Okay, TV viewers. If you like watching overly muscle-y men and women wear skimpy clothing and ridiculous outfits while they fondle each other angrily, listen up. The WWE Network app is now out for Android TV.
This Android app lets you view all of the programming you would expect from the network. This means live feeds and on-demand content, including the substantial archive of angry flesh-on-flesh action from decades of WWE, ECW, and WCW. You also get access to all pay-per-views as they happen. Then there's the behind the scenes footage that fleshes out just who these deep, complex actors really are—or kind of are. Read More
There are only a few people who have the original ADT-1 Android TV device - those who attended Google I/O 2014, or those who got lucky on eBay and bought one of them from attendees. That being said, the owners of the Tegra-powered set-top box are probably among the most dedicated of Android fans, being either developers willing to travel to Google's extremely limited and expensive conference or regular users willing to spend a ton of money on the aftermarket for a pre-release device.
Those people now have an easier method of flashing custom ROMs and other modifications to the ADT-1. Read More
There's a new update in the Play Store for the popular shooter Overkill 3, and it's a big one. If you haven't given this game a shot (heh) in a while, now might be the time to dive in again. There are some new game modes and support for Google's Android TV boxes.
You can buy 4K TVs for an almost reasonable price these days, but that's not true for Sony's new 4K TVs. These sets run Android TV and are razor thin at just 0.2-inches. However, they start at $2500 for a 55-inch set. They are now listed on Amazon and Best Buy, with pre-orders live on the former.
These are LED-lit LCD televisions with a resolution of 3840x2160. Of course, the thin design is one of the selling points. Oh, and they support 3D viewing too (apparently that's still a thing). The 55-inch model is $2500 and the 65-inch is $4000. Read More
Looking for an awesome Android TV machine? Then go buy the NVIDIA SHIELD, because it's worth every penny that you pay over competitors like the Razer Forge TV and the original Nexus Player. But if you want one that's cheap, look no further than the Amazon listing for Google's first-party set-top box. Today the Nexus Player is $64.78, just over $35 off of the $100 retail price. Amazon Prime customers can get free two-day shipping as well.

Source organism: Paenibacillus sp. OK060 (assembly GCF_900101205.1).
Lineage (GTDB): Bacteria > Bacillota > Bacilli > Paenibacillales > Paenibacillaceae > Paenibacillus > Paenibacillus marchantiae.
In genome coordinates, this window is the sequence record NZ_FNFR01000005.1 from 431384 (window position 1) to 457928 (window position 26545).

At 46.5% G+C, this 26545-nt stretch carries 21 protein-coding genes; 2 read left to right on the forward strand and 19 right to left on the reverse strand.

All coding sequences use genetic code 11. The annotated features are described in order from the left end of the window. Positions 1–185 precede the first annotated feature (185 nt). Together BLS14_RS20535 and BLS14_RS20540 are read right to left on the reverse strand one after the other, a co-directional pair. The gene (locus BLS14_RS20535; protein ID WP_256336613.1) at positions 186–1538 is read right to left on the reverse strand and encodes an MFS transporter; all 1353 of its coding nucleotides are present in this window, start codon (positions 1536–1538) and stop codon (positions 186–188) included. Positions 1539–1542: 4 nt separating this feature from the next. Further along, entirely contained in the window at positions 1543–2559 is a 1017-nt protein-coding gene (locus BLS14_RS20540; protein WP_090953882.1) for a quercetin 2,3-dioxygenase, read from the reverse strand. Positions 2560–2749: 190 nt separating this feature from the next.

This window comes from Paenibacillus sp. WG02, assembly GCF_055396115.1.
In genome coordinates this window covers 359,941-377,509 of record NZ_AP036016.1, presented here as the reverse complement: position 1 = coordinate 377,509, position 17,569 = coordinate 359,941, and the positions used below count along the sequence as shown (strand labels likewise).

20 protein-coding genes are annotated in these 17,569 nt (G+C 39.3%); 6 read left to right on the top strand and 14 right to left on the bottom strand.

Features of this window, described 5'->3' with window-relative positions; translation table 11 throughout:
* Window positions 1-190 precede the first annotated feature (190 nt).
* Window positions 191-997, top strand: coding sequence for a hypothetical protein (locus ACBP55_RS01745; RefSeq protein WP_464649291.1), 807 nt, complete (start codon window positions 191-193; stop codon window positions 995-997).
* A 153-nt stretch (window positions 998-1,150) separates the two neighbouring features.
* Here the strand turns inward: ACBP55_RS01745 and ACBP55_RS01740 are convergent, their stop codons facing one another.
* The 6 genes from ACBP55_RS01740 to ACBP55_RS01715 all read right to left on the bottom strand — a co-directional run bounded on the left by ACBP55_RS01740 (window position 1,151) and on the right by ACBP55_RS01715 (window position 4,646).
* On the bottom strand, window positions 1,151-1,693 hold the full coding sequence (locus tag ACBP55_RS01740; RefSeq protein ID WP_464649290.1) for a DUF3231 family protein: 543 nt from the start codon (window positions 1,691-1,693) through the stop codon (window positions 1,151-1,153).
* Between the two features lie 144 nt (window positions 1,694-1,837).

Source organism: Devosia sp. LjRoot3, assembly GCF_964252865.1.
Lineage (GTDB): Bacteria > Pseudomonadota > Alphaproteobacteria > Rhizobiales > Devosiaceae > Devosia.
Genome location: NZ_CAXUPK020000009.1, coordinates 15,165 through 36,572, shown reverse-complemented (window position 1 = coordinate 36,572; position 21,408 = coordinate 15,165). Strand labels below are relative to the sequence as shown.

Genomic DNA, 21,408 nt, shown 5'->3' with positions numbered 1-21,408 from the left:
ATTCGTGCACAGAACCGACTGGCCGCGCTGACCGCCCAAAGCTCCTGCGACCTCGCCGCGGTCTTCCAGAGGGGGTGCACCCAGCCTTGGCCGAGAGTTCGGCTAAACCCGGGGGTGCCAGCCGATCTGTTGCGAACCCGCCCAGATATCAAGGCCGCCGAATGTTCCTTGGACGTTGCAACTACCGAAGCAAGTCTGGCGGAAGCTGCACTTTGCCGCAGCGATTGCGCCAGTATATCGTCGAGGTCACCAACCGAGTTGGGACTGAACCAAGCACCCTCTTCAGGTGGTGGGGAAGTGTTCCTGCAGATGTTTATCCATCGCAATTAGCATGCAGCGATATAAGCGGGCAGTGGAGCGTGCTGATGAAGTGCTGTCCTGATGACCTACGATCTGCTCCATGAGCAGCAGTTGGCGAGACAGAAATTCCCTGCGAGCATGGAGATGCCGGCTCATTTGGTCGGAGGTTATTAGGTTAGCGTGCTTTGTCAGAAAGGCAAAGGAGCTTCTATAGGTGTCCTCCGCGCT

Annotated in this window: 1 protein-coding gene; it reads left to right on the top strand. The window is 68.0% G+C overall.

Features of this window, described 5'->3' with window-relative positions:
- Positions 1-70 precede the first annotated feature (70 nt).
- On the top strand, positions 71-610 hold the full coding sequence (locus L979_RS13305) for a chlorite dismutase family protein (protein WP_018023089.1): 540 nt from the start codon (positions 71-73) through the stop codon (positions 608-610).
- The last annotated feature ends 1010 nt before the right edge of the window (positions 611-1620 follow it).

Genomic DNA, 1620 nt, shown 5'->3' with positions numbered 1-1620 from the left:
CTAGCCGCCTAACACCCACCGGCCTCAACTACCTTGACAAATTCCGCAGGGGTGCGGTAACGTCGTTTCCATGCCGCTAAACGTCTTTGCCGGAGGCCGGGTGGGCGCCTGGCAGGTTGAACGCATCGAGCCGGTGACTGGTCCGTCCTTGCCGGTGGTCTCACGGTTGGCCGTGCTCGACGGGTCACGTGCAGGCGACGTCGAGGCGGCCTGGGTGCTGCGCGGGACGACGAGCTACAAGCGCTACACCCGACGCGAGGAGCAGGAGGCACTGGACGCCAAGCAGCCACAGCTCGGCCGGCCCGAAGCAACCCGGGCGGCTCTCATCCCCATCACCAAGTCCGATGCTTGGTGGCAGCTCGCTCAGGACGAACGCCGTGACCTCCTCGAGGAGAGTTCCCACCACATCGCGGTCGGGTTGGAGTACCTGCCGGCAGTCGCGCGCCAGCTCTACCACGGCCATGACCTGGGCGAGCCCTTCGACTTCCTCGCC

The Nexus Player is far from ideal - its Intel-based hardware is poorly-optimized, so apps and games tend to be sluggish - but at the moment this deal is the only option for Android TV below $100. Read More
Android TV and similar set-top boxes are incredibly popular with the cord-cutting crowd. But if you still subscribe to cable, the various networks included with your package are finally getting their respective acts together and creating decent online options for streaming shows and movies. EPIX, a channel that's mostly focused on playing older and second-run movies, has finally made its way to Android TV. The app went live back on June 9th, but for some reason the company is just announcing it now.
EPIX is one of several apps that was revealed in an NVIDIA blog post following the launch of the SHIELD. Read More
The second Android TV device to be available directly from Google is also the second Android TV device to be sold, period: the Forge TV from gaming peripheral maker Razer. The Forge TV bundle is now on sale in the Google Store. This $149.99 USD package includes the Forge TV itself and one Serval Bluetooth controller. Oddly, the stand-alone Forge TV (which sells for $100 and requires an Android phone, since it has no remote) isn't listed on the Google Store. It's shipping to the US and Canada.
The Serval controller is also available as a stand-alone purchase for a whopping $79.99. Read More
You want the internet on your TV? There are several ways to go about that, but the latest is to use Android TV and the Opera TV Browser app. It's free to download, but compatibility is a bit odd. It doesn't seem to support the Nexus Player right now, but it will install on the Shield and ADT-1 just fine.
Android TV has a serious app discovery problem, and it's the built-in "leanback" version of the Google Play Store. Before today, the Play Store on your TV only showed curated apps selected by the powers that be at Google, so between the video, audio, and game sections, there were less than two hundred apps on display for users. You might get the impression that these were the only Android TV apps available - the rest had to be manually searched for in the search function of the main leanback launcher.
With version 5.5.15, that finally changes. New sections of the Android TV Google Play Store are now visible beneath the curated portion, and based on a quick run-through, it looks like every compatible app for your ATV device is exposed. Read More